BALTIMORE – The federal corruption case into an elite Baltimore police unit has spread beyond the city as authorities arrested a Philadelphia officer Tuesday. He has been charged with helping distribute drugs stolen by rogue local cops, reported The Baltimore Sun.
The new criminal defendant is Eric Troy Snell, 33, of Philadelphia. He joins eight Baltimore police officers already indicted in the growing scandal that has brought down the city’s once-celebrated gun unit.
Snell attended the Baltimore police academy with Detective Jemell Rayam, one of the eight Baltimore officers indicted. Last year, the two conspired to have Snell sell the cocaine and heroin that Rayam and others in the unit seized from the streets of Baltimore, prosecutors wrote in the indictment.
Snell arranged to sell the drugs, then shared the cash with Rayam, prosecutors wrote.
“Snell pulled out a large wad of several thousand dollars in cash and paid Rayam,” prosecutors wrote of an alleged payout in November 2016.
As a result, Snell is charged with one count of conspiracy to distribute cocaine and heroin. Consequently, he has an exposure of up to 20 years in prison.
According to a spokesman with the Philadelphia Police Department, Snell will be suspended as the case proceeds.
Snell is scheduled to make a court appearance Friday afternoon in U.S. District Court in Baltimore.
— Dave Schratwieser (@DSchratwieser) November 15, 2017
The man accused of corruption has been a Philadelphia police officer for three years. He previously served as a Baltimore police officer, from July 2005 to March 2008. A police spokesman declined to comment, noting that Snell left the city nine years ago.
Last month, Rayam became the third Baltimore officer to plead guilty to federal racketeering charges. With his plea, Rayam admitted to robbing people he encountered on the streets, billing the city for overtime hours he didn’t work, and forging reports to cover his tracks.
Furthermore, he admitted to helping a Baltimore drug dealer rip off a rival. Rayam told a federal jury last month that he was surprised when he broke into his victim’s apartment and found a woman in bed.
“I pulled out my gun to startle her,” Rayam told the court. “I was trying to scare her. … I could have even said, ‘I’ll kill you.’ ”
Rayam and his fellow band of corrupt robbers and narcotic traffickers made off with $12,000, a Rolex watch, a gold necklace, a handgun and 800 grams of heroin.
The eight officers in the elite Gun Trace Task Force carried out a campaign of robbery and extortion stretching back at least three years and often targeting suspected drug dealers, prosecutors declared. They reportedly pocketed hundreds of thousands of dollars they discovered while searching the homes and cars of criminals and some innocent civilians, too.
Four detectives — Momodu Gondo, Evodio Hendrix, Maurice Ward and Rayam — have pleaded guilty to the federal racketeering charges. They are jailed and await sentencing next year.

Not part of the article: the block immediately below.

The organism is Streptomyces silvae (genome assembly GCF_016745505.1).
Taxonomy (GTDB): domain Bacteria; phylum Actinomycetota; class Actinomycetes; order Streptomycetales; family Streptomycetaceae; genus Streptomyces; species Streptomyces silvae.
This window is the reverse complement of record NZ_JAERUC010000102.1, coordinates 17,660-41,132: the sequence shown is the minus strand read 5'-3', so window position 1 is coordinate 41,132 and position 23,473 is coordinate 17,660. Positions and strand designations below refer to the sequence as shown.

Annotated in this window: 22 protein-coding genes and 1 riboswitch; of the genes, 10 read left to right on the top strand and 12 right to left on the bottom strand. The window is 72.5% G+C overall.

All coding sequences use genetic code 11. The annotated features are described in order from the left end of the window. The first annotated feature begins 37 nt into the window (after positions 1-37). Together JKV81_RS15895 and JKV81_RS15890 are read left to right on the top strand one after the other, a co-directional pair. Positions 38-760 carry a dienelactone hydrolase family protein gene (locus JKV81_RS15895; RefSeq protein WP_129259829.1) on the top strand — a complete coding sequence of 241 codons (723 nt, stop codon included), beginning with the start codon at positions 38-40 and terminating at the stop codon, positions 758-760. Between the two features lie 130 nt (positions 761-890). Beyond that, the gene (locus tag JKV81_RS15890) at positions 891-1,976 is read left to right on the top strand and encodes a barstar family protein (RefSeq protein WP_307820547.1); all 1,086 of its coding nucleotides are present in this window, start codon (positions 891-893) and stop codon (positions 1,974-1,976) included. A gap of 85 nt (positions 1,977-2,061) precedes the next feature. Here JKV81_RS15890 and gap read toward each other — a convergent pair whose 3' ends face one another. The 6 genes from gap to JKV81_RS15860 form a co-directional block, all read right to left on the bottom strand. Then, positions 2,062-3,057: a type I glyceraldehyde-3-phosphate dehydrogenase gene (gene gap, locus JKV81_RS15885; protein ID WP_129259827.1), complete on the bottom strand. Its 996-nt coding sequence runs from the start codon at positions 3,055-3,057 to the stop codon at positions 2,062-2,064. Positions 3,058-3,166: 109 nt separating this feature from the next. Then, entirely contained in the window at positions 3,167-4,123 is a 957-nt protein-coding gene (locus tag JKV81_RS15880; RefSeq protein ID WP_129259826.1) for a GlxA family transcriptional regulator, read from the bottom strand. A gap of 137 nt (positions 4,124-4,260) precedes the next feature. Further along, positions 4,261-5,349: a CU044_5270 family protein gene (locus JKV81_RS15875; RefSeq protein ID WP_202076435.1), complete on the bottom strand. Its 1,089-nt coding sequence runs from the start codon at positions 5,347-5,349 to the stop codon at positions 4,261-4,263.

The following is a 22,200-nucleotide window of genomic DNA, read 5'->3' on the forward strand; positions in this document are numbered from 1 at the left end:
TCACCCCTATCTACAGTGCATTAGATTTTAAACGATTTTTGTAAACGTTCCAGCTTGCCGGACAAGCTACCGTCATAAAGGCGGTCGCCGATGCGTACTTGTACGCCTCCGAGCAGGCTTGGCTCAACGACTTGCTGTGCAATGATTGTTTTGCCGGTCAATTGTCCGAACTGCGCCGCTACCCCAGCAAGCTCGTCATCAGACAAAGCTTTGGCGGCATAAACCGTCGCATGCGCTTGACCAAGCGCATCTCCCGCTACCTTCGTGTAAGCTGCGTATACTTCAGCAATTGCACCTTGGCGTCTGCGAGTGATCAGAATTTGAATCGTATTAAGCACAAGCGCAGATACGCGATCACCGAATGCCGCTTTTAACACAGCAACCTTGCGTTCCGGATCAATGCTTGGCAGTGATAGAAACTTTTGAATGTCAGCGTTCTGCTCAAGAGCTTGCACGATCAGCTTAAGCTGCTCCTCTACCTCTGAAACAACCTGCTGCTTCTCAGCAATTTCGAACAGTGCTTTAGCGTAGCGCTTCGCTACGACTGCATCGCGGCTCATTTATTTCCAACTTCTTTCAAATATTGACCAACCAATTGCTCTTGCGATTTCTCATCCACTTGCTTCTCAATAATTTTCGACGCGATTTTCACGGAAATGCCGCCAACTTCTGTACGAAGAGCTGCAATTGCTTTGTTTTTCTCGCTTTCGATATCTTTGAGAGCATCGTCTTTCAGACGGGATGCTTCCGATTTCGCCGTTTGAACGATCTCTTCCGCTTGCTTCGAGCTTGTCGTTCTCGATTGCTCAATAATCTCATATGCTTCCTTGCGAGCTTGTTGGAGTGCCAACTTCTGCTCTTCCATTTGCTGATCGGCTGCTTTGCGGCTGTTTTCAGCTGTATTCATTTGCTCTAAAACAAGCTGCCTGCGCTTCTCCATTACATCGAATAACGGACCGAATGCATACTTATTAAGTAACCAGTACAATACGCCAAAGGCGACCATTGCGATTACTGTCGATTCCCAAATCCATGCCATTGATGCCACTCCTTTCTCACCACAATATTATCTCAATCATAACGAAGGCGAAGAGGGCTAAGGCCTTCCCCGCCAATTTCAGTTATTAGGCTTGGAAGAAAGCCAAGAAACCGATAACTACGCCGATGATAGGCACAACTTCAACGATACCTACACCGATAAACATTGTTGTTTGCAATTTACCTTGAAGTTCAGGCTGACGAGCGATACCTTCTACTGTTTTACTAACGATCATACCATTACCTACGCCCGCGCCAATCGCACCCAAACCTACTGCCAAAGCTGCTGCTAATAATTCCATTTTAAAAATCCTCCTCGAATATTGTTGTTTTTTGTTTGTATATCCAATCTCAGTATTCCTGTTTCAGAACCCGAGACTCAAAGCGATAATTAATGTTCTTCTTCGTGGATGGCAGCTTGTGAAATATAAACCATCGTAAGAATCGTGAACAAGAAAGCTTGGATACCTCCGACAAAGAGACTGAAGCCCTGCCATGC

Four other officers — Sgts. Thomas Allers and Wayne Jenkins and Detectives Marcus Taylor and Daniel Hersl — are fighting the charges. They too remain jailed, pending their trials, which are scheduled to begin in January.
Robbery and narcotic trafficking are not the only charges. Some of them are accused of overtime fraud. Jenkins filed for overtime while on vacation with his family in Myrtle Beach, S.C., prosecutors said. Taylor is accused of filing for overtime while vacationing in New York City and the Dominican Republic.
In fiscal year 2016, Jenkins earned a salary of about $85,400 plus $83,300 in overtime, prosecutors say. They say Taylor earned a salary of nearly $66,800 plus $56,200 in overtime pay.
As a result of the indictments, Mayor Catherine Pugh to order an audit of police overtime costs. According to her spokesman, the audit should conclude by the end of next year.
The scandal led Police Commissioner Kevin Davis to disband the gun unit and end plainclothes policing in Baltimore, saying it encouraged officers to cut corners.
City prosecutors, meanwhile, say they have been forced to drop criminal charges against more than 100 people whose cases hinged on the word of the officers.
Since the officers were taken off the streets earlier this year, gun arrests have plunged by 25 percent compared to last year. And this has occurred at a time when violence continues to grip the city, with more than 300 murders in 2017.
Snell’s alleged role began in October 2016, prosecutors say, after Rayam recovered 9 ounces of cocaine tossed from a car during a chase near Mondawmin Mall.
Rayam’s supervisor, Jenkins, told him to sell the drugs, prosecutors wrote. So Rayam drove to Philadelphia and gave the drugs to Snell, prosecutors wrote.
Days later, they wrote, Rayam returned to Philadelphia to have Snell distribute 80 grams of heroin the unit had recovered. Snell paid them thousands of dollars from the sales of the drugs, prosecutors wrote.
Rayam was arrested months later in June 2017. He called Snell from jail, urging the Philadelphia police officer to stay silent, prosecutors wrote.
“Your brother never said anything … everything cool, yo?” Rayam asked on a recorded phone call.
Snell insisted his brother had not snitched, prosecutors wrote. Then he told Rayam to “stand tall,” saying he would watch out for Rayam’s children, prosecutors wrote.
Rayam took those words as a subtle threat against his children if he gave investigators information on Snell, they wrote.